B.C. man who left hospice to run in upcoming election dies

B.C. man who left hospice to run in upcoming election dies

A week after leaving hospice to go to city hall to declare his candidacy, David Hesketh has died.

Just one week after leaving hospice to go to city hall to declare his city council candidacy, David Hesketh has died.

Hesketh had beaten terminal cancer twice and had entered hospice to battle it for the third time when he decided to run. Passionate about the upcoming referendum for a Multi-Purpose Cultural Facility in downtown Vernon, he said that even if he didn’t win, he simply wanted his voice heard.

Related: Hesketh moves from hospice care to Vernon council race

Related: RDNO launches referendum campaign

Having deep roots in the community — Bill’s Place is named after his father — Hesketh played a pivotal role in the building of the Vernon and District Performing Arts Centre. He said that he needed to run because he believed in this even more than he did 20 years ago.

The Morning Star had the opportunity to interview Hesketh and follow him on his trip from Hospice to City Hall.

Though he was in NOHS for Respice and not End of Life Care, he praised the facility.

“I feel like I’m at the perfect place because I feel like this is the core of what this community is all about — this hospice,” he said last week while showing the Morning Star his vision for the Multi-Purpose Facility. “I’m one of those who gets to walk out of here — at least the first time and even though I’ll probably end up back here, this is just a wonderful place.”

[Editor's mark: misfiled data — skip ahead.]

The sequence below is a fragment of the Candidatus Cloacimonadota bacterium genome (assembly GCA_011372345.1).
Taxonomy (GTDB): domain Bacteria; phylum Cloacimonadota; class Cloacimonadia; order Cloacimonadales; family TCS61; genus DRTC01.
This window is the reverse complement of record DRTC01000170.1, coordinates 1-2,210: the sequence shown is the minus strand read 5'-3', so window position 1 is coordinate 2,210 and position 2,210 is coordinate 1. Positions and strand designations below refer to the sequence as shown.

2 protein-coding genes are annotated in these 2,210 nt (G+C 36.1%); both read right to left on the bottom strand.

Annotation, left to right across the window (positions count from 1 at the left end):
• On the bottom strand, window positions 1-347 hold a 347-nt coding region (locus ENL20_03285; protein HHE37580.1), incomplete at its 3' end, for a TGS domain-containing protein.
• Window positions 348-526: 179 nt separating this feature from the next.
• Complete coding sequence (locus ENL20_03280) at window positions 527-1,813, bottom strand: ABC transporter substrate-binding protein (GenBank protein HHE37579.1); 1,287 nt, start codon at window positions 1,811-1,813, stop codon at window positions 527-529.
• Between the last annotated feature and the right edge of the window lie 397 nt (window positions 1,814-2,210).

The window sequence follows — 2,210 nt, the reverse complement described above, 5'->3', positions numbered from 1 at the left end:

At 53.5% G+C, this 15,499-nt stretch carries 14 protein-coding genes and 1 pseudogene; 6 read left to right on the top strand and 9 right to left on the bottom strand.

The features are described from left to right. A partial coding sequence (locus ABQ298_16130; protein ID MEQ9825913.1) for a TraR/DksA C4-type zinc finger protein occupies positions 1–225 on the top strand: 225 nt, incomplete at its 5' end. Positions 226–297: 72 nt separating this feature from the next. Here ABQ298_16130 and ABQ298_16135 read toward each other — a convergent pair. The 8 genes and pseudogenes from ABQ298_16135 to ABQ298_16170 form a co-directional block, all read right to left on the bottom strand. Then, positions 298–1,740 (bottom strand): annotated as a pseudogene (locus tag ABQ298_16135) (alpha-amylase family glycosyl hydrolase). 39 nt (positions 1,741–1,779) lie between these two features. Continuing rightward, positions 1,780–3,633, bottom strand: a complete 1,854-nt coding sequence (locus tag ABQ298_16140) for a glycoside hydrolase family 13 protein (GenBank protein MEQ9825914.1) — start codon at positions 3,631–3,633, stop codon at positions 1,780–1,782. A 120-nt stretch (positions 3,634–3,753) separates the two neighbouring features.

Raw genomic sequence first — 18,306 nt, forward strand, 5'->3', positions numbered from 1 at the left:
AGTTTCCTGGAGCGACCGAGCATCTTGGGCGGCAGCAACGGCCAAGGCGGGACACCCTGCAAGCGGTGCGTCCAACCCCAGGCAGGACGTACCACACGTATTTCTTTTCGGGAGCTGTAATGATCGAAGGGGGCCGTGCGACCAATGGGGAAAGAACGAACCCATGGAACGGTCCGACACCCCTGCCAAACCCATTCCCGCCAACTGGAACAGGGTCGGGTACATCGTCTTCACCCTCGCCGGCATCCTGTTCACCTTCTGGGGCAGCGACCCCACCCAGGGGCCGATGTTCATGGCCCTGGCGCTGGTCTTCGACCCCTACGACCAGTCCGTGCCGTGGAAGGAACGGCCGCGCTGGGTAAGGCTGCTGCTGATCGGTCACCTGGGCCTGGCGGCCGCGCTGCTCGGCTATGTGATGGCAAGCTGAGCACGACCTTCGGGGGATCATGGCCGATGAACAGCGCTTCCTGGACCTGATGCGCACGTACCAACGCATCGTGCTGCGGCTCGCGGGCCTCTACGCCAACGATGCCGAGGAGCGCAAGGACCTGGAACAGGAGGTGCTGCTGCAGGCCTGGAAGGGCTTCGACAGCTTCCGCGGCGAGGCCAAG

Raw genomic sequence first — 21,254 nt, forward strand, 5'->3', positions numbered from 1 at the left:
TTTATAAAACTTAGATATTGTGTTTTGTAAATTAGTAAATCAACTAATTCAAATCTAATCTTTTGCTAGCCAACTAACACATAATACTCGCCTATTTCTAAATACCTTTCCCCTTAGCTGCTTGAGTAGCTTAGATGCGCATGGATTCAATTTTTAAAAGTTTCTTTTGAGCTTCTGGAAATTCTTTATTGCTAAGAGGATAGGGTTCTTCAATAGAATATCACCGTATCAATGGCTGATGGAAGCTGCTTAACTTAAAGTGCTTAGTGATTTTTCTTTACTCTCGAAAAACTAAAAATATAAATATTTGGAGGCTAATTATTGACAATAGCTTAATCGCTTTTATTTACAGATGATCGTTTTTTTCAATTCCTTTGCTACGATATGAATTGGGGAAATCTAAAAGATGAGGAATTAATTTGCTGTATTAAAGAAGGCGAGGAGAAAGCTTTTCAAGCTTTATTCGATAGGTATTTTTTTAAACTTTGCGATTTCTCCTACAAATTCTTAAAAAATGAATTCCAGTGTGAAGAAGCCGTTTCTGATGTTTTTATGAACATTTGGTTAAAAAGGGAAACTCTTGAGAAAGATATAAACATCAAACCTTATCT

And “walk out of there” he did. Accompanied by local documentarian Jim Elderton, a good friend and both daughters, he went to City Hall and officially declared his candidacy for City Council. He then spent the night at home before returning to hospice the next day.

Watch as we followed Hesketh on his path to candidacy:

The referendum, being held alongside the October municipal election, gives voters a chance to have a say in borrowing up to $25 million of the estimated $40 million needed to build the cultural facility. Having designed a public building before — the Performing Arts Centre — Hesketh had another vision for the centre. He believed it would be best if located in Polson Park.

“The [Performing Arts] theatre itself, I’m quite proud of it. There’s not really much recognition but there’s so many people who contributed to it that there’s a story there but now that it’s been 20 years and we have these two major facilities coming off the books, for what they’re asking for is only $12 a year so I don’t know why it’s a question for some people,” he said.

“In terms of a job, I don’t think there’s a better one for me than running for council. I’m not asking for a wheelbarrow and shovel. I’m asking for a chair and a microphone. I just feel that my voice needs to be heard. Whether I get enough checks on my spot or not, I just want to be heard.”

From the public’s response to our article earlier this week, it’s safe to say his voice was heard.

Related: Lumby, Armstrong mayors in by acclamation

Related: Gunner going fast for Hospice

Related: North Okanagan paddleboarder takes on lake for hospice

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